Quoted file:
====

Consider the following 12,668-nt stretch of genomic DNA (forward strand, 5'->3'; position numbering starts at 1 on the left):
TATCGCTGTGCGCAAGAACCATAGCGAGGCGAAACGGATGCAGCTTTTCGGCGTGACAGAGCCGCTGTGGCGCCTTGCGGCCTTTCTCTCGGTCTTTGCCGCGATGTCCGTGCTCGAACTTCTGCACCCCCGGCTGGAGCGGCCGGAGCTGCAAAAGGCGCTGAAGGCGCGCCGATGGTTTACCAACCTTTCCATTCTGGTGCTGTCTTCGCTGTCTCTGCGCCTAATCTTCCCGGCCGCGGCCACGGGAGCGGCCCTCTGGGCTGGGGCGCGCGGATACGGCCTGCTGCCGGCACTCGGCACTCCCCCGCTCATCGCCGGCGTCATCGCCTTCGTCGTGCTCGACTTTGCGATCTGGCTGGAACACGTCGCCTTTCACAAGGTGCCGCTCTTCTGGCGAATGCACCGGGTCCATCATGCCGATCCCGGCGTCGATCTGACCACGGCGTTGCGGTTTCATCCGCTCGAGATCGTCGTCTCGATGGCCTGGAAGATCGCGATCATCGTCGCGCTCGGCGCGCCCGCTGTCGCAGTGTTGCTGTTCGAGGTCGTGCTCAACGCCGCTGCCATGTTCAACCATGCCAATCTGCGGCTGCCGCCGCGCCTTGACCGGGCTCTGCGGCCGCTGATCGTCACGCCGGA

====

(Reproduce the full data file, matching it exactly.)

Consider the following 12,668-nt stretch of genomic DNA (forward strand, 5'->3'; position numbering starts at 1 on the left):
TATCGCTGTGCGCAAGAACCATAGCGAGGCGAAACGGATGCAGCTTTTCGGCGTGACAGAGCCGCTGTGGCGCCTTGCGGCCTTTCTCTCGGTCTTTGCCGCGATGTCCGTGCTCGAACTTCTGCACCCCCGGCTGGAGCGGCCGGAGCTGCAAAAGGCGCTGAAGGCGCGCCGATGGTTTACCAACCTTTCCATTCTGGTGCTGTCTTCGCTGTCTCTGCGCCTAATCTTCCCGGCCGCGGCCACGGGAGCGGCCCTCTGGGCTGGGGCGCGCGGATACGGCCTGCTGCCGGCACTCGGCACTCCCCCGCTCATCGCCGGCGTCATCGCCTTCGTCGTGCTCGACTTTGCGATCTGGCTGGAACACGTCGCCTTTCACAAGGTGCCGCTCTTCTGGCGAATGCACCGGGTCCATCATGCCGATCCCGGCGTCGATCTGACCACGGCGTTGCGGTTTCATCCGCTCGAGATCGTCGTCTCGATGGCCTGGAAGATCGCGATCATCGTCGCGCTCGGCGCGCCCGCTGTCGCAGTGTTGCTGTTCGAGGTCGTGCTCAACGCCGCTGCCATGTTCAACCATGCCAATCTGCGGCTGCCGCCGCGCCTTGACCGGGCTCTGCGGCCGCTGATCGTCACGCCGGA